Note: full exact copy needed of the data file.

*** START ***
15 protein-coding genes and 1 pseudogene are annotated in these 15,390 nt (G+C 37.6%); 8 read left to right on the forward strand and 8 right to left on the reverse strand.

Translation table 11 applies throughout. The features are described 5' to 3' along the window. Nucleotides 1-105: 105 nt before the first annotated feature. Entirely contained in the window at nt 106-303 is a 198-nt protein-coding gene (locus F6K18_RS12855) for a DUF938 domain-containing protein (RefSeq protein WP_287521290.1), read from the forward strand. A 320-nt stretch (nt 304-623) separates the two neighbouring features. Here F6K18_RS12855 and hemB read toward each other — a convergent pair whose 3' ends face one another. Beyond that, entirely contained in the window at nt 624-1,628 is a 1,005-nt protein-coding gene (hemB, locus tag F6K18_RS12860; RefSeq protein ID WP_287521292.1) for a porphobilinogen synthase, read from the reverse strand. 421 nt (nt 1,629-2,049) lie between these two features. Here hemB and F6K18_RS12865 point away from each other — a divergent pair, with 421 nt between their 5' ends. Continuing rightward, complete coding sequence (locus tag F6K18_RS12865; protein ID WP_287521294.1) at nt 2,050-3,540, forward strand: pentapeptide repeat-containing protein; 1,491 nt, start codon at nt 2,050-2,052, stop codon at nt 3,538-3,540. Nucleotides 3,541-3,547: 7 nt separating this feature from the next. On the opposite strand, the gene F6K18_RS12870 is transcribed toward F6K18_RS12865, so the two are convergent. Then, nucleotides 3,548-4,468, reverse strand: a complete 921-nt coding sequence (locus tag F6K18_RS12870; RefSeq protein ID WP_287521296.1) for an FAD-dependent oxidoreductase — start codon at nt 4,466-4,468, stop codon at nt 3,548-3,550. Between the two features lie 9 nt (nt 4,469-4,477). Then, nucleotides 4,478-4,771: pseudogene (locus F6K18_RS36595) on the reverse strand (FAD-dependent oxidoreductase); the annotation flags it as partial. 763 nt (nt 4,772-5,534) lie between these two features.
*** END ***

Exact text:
15 protein-coding genes and 1 pseudogene are annotated in these 15,390 nt (G+C 37.6%); 8 read left to right on the forward strand and 8 right to left on the reverse strand.

Translation table 11 applies throughout. The features are described 5' to 3' along the window. Nucleotides 1-105: 105 nt before the first annotated feature. Entirely contained in the window at nt 106-303 is a 198-nt protein-coding gene (locus F6K18_RS12855) for a DUF938 domain-containing protein (RefSeq protein WP_287521290.1), read from the forward strand. A 320-nt stretch (nt 304-623) separates the two neighbouring features. Here F6K18_RS12855 and hemB read toward each other — a convergent pair whose 3' ends face one another. Beyond that, entirely contained in the window at nt 624-1,628 is a 1,005-nt protein-coding gene (hemB, locus tag F6K18_RS12860; RefSeq protein ID WP_287521292.1) for a porphobilinogen synthase, read from the reverse strand. 421 nt (nt 1,629-2,049) lie between these two features. Here hemB and F6K18_RS12865 point away from each other — a divergent pair, with 421 nt between their 5' ends. Continuing rightward, complete coding sequence (locus tag F6K18_RS12865; protein ID WP_287521294.1) at nt 2,050-3,540, forward strand: pentapeptide repeat-containing protein; 1,491 nt, start codon at nt 2,050-2,052, stop codon at nt 3,538-3,540. Nucleotides 3,541-3,547: 7 nt separating this feature from the next. On the opposite strand, the gene F6K18_RS12870 is transcribed toward F6K18_RS12865, so the two are convergent. Then, nucleotides 3,548-4,468, reverse strand: a complete 921-nt coding sequence (locus tag F6K18_RS12870; RefSeq protein ID WP_287521296.1) for an FAD-dependent oxidoreductase — start codon at nt 4,466-4,468, stop codon at nt 3,548-3,550. Between the two features lie 9 nt (nt 4,469-4,477). Then, nucleotides 4,478-4,771: pseudogene (locus F6K18_RS36595) on the reverse strand (FAD-dependent oxidoreductase); the annotation flags it as partial. 763 nt (nt 4,772-5,534) lie between these two features.